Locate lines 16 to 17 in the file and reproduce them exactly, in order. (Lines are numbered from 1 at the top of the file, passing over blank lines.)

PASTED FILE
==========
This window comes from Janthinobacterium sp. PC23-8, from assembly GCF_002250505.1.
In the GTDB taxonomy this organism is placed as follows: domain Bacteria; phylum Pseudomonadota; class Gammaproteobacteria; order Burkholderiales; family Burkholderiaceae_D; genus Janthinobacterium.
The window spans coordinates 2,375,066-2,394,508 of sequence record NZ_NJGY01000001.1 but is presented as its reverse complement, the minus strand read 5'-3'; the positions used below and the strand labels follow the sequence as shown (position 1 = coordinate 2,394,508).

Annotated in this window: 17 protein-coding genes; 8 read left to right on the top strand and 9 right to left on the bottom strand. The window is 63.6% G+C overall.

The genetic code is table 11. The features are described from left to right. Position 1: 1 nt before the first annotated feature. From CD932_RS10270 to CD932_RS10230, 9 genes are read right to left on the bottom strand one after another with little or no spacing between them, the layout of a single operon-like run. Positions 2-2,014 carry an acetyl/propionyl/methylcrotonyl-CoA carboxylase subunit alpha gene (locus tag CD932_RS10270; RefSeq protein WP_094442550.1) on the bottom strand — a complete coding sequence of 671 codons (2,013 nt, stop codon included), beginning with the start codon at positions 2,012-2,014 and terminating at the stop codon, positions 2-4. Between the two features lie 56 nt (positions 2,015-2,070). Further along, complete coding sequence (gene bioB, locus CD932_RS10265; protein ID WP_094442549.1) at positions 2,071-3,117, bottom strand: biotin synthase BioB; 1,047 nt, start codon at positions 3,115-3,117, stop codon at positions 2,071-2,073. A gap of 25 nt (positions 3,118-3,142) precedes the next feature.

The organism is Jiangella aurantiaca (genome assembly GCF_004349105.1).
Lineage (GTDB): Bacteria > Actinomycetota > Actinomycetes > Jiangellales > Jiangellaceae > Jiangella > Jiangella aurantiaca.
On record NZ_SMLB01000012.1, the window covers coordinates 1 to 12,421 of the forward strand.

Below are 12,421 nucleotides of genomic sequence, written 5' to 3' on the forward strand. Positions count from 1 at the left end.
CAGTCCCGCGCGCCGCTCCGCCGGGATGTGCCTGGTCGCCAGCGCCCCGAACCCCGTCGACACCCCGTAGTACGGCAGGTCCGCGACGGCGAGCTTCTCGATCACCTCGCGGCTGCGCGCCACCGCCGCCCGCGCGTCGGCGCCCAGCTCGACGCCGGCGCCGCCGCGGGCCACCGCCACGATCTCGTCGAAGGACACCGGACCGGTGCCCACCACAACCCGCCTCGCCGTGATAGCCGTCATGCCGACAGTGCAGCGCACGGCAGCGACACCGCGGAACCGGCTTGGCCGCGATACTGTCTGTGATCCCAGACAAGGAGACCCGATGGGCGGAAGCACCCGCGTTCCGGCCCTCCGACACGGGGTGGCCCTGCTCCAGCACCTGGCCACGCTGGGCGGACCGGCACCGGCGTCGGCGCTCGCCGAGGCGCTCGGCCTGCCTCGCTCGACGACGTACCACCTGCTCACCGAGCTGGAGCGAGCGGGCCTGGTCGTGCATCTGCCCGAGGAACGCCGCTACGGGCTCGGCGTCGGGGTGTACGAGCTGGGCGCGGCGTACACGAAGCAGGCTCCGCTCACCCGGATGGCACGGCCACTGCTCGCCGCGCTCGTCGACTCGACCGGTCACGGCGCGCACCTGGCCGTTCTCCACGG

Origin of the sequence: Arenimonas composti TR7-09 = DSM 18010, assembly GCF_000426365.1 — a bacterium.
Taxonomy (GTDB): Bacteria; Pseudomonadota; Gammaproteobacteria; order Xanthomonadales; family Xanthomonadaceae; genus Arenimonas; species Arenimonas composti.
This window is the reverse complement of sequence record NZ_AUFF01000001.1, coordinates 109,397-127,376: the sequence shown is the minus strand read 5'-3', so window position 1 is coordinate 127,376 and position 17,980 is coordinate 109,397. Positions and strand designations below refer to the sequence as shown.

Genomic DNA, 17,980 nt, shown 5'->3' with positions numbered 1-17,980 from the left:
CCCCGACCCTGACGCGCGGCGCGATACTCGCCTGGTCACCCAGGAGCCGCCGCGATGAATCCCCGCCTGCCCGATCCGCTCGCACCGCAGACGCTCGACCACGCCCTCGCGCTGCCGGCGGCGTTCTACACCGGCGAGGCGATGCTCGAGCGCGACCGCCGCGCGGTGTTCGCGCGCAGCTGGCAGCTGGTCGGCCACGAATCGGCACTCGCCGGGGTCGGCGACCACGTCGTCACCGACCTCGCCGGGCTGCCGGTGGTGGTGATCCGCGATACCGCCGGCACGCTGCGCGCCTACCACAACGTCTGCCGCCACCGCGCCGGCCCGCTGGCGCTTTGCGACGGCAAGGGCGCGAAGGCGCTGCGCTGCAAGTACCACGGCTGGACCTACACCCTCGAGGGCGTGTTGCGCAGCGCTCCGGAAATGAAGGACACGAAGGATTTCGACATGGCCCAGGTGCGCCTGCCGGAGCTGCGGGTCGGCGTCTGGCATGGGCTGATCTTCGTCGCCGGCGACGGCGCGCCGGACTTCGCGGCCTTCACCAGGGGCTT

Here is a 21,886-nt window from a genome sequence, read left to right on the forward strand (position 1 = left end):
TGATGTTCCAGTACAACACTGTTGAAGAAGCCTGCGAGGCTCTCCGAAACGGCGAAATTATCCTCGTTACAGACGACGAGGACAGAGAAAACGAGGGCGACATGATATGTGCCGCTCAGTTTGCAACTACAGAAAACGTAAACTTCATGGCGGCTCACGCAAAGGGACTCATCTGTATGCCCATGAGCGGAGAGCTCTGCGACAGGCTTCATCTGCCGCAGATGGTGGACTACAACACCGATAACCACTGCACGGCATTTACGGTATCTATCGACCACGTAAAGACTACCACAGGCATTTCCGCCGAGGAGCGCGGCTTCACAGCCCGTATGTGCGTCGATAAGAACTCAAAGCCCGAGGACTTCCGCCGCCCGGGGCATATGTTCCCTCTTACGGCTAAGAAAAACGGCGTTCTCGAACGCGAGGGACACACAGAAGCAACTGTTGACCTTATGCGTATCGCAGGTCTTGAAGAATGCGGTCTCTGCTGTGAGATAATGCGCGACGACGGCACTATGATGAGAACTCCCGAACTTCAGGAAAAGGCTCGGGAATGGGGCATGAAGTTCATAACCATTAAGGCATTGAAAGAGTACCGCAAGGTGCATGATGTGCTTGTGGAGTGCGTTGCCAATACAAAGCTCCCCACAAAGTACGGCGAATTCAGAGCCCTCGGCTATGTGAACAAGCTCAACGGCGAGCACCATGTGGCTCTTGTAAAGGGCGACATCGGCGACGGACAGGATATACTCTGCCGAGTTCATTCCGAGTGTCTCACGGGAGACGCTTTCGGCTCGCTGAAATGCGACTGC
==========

Here is a 21,886-nt window from a genome sequence, read left to right on the forward strand (position 1 = left end):
TGATGTTCCAGTACAACACTGTTGAAGAAGCCTGCGAGGCTCTCCGAAACGGCGAAATTATCCTCGTTACAGACGACGAGGACAGAGAAAACGAGGGCGACATGATATGTGCCGCTCAGTTTGCAACTACAGAAAACGTAAACTTCATGGCGGCTCACGCAAAGGGACTCATCTGTATGCCCATGAGCGGAGAGCTCTGCGACAGGCTTCATCTGCCGCAGATGGTGGACTACAACACCGATAACCACTGCACGGCATTTACGGTATCTATCGACCACGTAAAGACTACCACAGGCATTTCCGCCGAGGAGCGCGGCTTCACAGCCCGTATGTGCGTCGATAAGAACTCAAAGCCCGAGGACTTCCGCCGCCCGGGGCATATGTTCCCTCTTACGGCTAAGAAAAACGGCGTTCTCGAACGCGAGGGACACACAGAAGCAACTGTTGACCTTATGCGTATCGCAGGTCTTGAAGAATGCGGTCTCTGCTGTGAGATAATGCGCGACGACGGCACTATGATGAGAACTCCCGAACTTCAGGAAAAGGCTCGGGAATGGGGCATGAAGTTCATAACCATTAAGGCATTGAAAGAGTACCGCAAGGTGCATGATGTGCTTGTGGAGTGCGTTGCCAATACAAAGCTCCCCACAAAGTACGGCGAATTCAGAGCCCTCGGCTATGTGAACAAGCTCAACGGCGAGCACCATGTGGCTCTTGTAAAGGGCGACATCGGCGACGGACAGGATATACTCTGCCGAGTTCATTCCGAGTGTCTCACGGGAGACGCTTTCGGCTCGCTGAAATGCGACTGC